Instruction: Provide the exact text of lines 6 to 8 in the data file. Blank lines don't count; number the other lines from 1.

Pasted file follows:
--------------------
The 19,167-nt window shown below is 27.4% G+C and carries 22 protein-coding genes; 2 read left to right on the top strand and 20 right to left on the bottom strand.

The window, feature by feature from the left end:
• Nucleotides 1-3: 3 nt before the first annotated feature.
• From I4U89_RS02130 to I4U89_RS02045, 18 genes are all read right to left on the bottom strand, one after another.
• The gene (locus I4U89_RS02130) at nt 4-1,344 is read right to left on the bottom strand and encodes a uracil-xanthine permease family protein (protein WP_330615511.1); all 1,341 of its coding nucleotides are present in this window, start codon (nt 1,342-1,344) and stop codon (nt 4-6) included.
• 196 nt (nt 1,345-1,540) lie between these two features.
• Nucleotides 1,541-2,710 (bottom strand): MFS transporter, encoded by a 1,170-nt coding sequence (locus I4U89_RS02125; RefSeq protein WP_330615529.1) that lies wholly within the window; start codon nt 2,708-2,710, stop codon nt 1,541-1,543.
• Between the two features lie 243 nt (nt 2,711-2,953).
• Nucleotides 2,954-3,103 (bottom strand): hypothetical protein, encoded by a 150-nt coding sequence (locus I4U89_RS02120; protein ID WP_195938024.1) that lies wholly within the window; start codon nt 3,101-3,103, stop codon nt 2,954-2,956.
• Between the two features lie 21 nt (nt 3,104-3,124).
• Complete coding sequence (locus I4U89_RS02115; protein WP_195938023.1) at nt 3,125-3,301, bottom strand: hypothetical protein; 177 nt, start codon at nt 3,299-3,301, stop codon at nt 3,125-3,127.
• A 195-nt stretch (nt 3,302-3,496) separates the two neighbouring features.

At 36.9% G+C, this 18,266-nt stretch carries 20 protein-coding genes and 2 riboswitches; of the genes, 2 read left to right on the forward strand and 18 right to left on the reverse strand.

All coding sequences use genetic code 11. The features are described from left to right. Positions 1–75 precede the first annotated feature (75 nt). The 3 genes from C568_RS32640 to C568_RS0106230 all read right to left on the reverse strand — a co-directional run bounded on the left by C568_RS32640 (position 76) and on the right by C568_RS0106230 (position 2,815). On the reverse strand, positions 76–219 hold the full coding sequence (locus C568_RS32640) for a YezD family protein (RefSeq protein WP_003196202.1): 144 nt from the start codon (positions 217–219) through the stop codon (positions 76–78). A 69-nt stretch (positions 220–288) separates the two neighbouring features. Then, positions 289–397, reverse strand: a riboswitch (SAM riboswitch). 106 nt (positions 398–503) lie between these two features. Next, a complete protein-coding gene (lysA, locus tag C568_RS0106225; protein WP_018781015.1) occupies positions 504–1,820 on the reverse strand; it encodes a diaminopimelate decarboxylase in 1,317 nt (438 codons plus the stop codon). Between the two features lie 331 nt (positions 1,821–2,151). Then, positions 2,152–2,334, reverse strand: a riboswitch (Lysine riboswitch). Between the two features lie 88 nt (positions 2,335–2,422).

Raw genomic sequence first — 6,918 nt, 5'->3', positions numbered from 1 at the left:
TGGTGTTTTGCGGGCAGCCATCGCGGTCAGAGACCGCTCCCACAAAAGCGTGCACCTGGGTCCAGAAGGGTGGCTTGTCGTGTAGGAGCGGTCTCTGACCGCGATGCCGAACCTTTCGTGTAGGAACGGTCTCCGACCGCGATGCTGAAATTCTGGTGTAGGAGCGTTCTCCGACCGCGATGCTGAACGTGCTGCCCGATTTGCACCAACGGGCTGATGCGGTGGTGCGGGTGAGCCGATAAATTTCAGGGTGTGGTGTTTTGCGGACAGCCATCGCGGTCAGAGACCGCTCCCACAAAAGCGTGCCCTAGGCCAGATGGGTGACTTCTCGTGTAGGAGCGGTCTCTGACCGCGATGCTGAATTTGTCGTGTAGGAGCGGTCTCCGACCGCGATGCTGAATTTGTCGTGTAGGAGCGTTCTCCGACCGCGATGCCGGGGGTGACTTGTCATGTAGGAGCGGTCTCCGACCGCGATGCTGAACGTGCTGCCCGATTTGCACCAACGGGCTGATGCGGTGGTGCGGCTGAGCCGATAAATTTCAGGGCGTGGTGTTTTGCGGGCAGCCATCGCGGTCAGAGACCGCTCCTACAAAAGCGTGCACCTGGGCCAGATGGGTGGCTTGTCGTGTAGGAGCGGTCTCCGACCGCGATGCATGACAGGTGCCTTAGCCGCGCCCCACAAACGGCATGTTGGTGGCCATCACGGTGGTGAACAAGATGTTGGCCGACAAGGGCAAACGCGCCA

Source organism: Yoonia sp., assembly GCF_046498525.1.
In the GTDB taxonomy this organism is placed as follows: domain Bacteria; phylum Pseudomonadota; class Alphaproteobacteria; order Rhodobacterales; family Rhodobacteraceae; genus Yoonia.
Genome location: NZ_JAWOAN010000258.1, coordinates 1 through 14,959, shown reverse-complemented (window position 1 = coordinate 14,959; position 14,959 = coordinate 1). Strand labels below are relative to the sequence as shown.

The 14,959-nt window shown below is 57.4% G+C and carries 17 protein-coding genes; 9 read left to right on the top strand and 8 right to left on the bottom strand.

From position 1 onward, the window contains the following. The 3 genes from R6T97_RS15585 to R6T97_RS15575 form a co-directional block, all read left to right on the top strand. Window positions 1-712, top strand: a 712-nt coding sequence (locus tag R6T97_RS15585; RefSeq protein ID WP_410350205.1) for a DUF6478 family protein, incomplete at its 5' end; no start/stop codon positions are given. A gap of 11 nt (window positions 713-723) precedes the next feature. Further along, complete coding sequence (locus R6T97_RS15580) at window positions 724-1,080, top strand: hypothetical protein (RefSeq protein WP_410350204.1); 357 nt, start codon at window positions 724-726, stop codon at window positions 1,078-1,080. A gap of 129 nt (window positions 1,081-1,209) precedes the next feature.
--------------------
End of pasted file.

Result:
• 196 nt (nt 1,345-1,540) lie between these two features.
• Nucleotides 1,541-2,710 (bottom strand): MFS transporter, encoded by a 1,170-nt coding sequence (locus I4U89_RS02125; RefSeq protein WP_330615529.1) that lies wholly within the window; start codon nt 2,708-2,710, stop codon nt 1,541-1,543.
• Between the two features lie 243 nt (nt 2,711-2,953).